Graph Theory has its origin in a great number of old problems (in the work of Euler, Kirchhoff et al.) and in recent years its range has become vastly greater. We draw a graph each time we want to represent by points a number of individuals, cities, chemical substances, strategic positions, and to join certain pairs of them by arrows, symbolizing a definite relationship. These diagrams are used in different fields under different names: sociograms (psychology), simplexes (topology), electrical circuits (physics), communication or transportation networks (operational research), family trees, etc. Thanks to the process of abstraction, which is so characteristic of twentieth-century mathematics, the properties of all these diagrams have been systematically analysed and a uniform theory has arisen which is applicable to all these fields.Hungarian mathematicians, such as Denes König, had been among the early workers in graph theory. It was natural, therefore, that the first Colloquium on Graph Theory was held in Hungary. It was held 20-22 October 1959 in Dobogoko, in the mountains to the north of Budapest, and organised by the Bolyai Mathematical Society. Among the non-Hungarians at the meeting were Arthur Harold Stone (1916-2000), Cedric Austen Bardell Smith (1917-2002), Bill Tutte and Berge. All had written, or were intending to write, papers in English on graph theory and they met after the Colloquium to agree on terminology. In 1960 Berge attended a conference at the Martin Luther University of Halle-Wittenberg in Halle am Saale, Germany. In a lecture he gave at the conference he made his famous 'strong perfect graph' conjecture but he only published the conjecture three years later in his paper Some classes of perfect graphs (1963). Stefan Hougardy, writing in 2006, looks at the impact of this conjecture. It :-
... has had a major impact on the development of graph theory over the last 40 years. It has led to the definition and study of many new classes of graphs for which the strong perfect graph conjecture has been verified. Powerful concepts and methods have been developed to prove the strong perfect graph conjecture for these special cases. In this paper we survey 120 of these classes, list their fundamental algorithmic properties and present all known relations between them.Also in 1960 Berge became a founder member of Oulipo, an organisation which was particularly well suited to combining two of Berge's interests, namely mathematics and literature. The authors of  describe Oulipo:-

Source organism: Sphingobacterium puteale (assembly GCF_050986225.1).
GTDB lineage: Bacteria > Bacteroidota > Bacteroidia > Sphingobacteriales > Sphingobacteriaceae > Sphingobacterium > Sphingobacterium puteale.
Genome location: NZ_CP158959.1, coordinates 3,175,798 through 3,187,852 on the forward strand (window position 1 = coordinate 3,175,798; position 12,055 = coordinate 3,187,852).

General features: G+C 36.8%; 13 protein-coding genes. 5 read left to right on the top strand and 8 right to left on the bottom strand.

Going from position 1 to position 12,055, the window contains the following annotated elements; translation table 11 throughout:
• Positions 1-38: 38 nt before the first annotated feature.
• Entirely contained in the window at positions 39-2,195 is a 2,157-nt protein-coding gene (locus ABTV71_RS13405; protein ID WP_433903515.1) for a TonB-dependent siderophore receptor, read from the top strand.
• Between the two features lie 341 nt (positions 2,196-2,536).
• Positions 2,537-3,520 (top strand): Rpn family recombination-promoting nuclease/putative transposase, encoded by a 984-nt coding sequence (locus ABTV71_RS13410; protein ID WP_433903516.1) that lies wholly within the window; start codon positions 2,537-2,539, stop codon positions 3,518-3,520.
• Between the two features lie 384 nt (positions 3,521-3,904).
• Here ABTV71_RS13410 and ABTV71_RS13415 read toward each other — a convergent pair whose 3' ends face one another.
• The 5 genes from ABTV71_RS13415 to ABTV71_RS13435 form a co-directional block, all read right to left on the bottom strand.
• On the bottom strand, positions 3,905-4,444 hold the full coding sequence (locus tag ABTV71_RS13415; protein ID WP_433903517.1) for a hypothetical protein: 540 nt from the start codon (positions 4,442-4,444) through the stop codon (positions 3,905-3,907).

This group was created on 24 November 1960 ... Oulipo was a group of writers and mathematicians aiming at exploring in a systematic way formal constraints on the production of literary texts. Although poets had explored for years the formal constraints of versification, the originality of the group was to develop new or rarely studied constraints and to explore them systematically.In 1994 Berge wrote a 'mathematical' murder mystery for Oulipo. In this short story Who killed the Duke of Densmore (1995), the Duke of Densmore has been murdered by one of his six mistresses, and Holmes and Watson are summoned to solve the case. Watson is sent by Holmes to the Duke's castle but, on his return, the information he conveys to Holmes is very muddled. Holmes uses the information that Watson gives him to construct a graph. He then applies a theorem of György Hajós to the graph which produces the name of the murderer. Other clever contributions of Berge to Oulipo are described in .
Another of Berge's interests was in art and sculpture. He described his early sculptures, made in part from stones found in the river Seine, in his book Sculptures multipètres (1962). Bjarne Toft writes :-
In our modern everyday life we are surrounded and bombarded by (too) beautiful, flawless pictures, sculptures and designs. In this stream Claude Berge's sculptures catch our attention, with their authenticity and honesty. They are not pretending to be more than they are. Berge catches again something general and essential, as he did in his mathematics. The sculptures may at first seem just funny, and they certainly have a humorous side. But they have strong personalities in their unique style - you come to like them as you keep looking at them - whether one could live with them if they came alive is another matter!Sculpture was certainly not his only interest in art for he wrote the small book L'Art Asmat describing the art of the Asmat, an ethnic group of people living in Papua New Guinea. Also on this topic he wrote the paper Ancestral Sculpture in Asmat Art (1994).